Books are sustenance, and some readers will risk everything to preserve their reliable supply of reading matter. Andrei Sinyavsky (1925-1997) wrote under a pseudonym he borrowed from the legendary Russian-Jewish gangster, Abram Tertz. The genesis of the dissident movement in the Soviet Union can be traced to the 1966 trial of Sinyavsky and Yuli Daniel, who were found guilty of smuggling anti-Soviet manuscripts out of the country. Sinyavsky was sentenced to seven years in a forced labor camp; Daniel, five. One of the masterpieces of literature inadvertently produced by Soviet injustice is A Voice from the Chorus (trans. Kyril Fitzlyon and Max Hayward, 1976), a volume based on the two letters per month the Soviets permitted Sinyavsky to send to his wife. During his six years in the camp, he was not otherwise permitted to write.
I thought I had read most of Sinyavsky’s books available in English until I happened on Ivan the Fool: Russian Folk Belief, a Cultural History (trans. Joanne Turnbull and Nikolai Formozov, Glas Publishers, 2007). The book is based on a course he taught at the Sorbonne in the late nineteen-seventies, after his release from the labor camp in 1971 and his emigration to France in 1973. Sinyavsky’s working thesis is that Russian folk beliefs and folklore ran parallel to Holy Scripture and sustained the Russian people – “a delicate and flexible balance between various aspects of the human soul and life—knowledge and intuition, truth and dream, memory of the past and the actual reality.”
In the labor camp the Bible was forbidden, but prisoners smuggled in Scripture and, by hand, make copies to pass among the prisoners. Shortly after his arrival, another inmate asks Sinyavsky if he wished to hear a reading of the Apocalypse. They went to the camp’s boiler room, “where it was easier to escape the notice of informers and camp authorities.” Expecting to see someone pull out a Bible and begin reading, Sinyavsky was surprised when a prisoner began reciting the Apocalypse from memory. When he finished, another prisoner resumed the text from the point where the previous reader left off. The next section was skipped because “the man who knew the chapters after that had gone to work the night shift.” Sinyavsky writes:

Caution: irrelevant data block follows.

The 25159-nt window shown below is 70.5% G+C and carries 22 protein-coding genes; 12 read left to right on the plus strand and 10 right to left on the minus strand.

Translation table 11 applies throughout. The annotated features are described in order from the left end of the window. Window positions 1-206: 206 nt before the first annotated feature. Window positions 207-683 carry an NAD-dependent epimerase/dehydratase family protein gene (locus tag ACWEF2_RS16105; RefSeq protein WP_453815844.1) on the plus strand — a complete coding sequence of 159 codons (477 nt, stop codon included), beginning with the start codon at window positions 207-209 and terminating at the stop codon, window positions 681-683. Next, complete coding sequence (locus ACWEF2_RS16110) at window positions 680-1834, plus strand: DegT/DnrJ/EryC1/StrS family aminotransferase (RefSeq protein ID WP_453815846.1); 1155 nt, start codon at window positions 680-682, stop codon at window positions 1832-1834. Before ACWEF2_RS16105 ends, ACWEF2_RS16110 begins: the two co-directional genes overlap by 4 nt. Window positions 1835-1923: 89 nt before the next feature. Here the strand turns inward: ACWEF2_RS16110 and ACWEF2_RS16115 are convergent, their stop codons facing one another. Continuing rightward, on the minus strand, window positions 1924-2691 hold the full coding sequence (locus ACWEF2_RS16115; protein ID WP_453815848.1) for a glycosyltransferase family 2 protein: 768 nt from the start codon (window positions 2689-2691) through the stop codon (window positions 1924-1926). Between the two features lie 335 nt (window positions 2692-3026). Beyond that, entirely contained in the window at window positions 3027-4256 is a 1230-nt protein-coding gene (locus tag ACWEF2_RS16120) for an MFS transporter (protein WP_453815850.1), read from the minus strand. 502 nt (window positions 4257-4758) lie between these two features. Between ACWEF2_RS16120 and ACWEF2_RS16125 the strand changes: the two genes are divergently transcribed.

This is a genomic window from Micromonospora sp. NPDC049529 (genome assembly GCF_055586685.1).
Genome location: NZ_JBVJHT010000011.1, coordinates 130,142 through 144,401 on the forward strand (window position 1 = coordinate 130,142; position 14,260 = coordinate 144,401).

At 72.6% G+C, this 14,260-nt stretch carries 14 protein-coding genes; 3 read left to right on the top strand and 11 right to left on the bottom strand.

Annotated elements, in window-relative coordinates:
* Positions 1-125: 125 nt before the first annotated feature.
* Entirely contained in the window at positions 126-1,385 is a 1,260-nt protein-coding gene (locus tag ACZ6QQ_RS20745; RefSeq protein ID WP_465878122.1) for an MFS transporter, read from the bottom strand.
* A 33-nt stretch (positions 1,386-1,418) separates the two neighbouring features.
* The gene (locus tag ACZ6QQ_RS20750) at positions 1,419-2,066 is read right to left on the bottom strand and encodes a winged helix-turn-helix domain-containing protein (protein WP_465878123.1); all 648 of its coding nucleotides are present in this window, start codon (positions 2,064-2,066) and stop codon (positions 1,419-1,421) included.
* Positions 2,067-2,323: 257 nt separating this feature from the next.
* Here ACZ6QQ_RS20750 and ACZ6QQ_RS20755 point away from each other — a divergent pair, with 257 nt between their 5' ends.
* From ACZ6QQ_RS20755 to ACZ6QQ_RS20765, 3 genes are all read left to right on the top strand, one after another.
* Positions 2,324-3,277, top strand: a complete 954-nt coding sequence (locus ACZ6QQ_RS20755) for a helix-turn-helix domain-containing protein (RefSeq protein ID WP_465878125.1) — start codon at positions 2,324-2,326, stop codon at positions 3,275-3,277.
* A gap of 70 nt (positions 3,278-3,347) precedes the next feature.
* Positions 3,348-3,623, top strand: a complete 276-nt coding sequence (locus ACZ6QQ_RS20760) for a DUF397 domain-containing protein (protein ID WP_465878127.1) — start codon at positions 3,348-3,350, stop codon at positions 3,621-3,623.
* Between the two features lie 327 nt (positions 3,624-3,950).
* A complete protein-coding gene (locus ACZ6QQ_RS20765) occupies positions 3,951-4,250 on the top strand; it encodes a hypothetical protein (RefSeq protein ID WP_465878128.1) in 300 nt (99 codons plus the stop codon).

“It was then that I realized that the main texts from the Holy Scripture had been divided up among these prisoners, simple men who had been sentenced to 10, 15, 20 years in camp. They knew these texts by heart and recited them from time to time, at these secret meetings, so as not to forget them.”
Inevitably, Sinyavsky is reminded of Fahrenheit 451. He recalls that characters in that novel memorize texts and introduce themselves by saying “I’m Shakespeare” or “I’m Dante.” More than just moving, Sinyavsky finds the practice philosophically profound:
“. . . this was culture in its continuity, in its primordial essence, continuing to exist at the lowest, most primitive, underground level. From one person to the next. From one generation to the next. From one camp to the next. But this was culture in perhaps one of its purest and noblest forms. If not for people and traditions like that, man’s life on earth would lose all meaning.”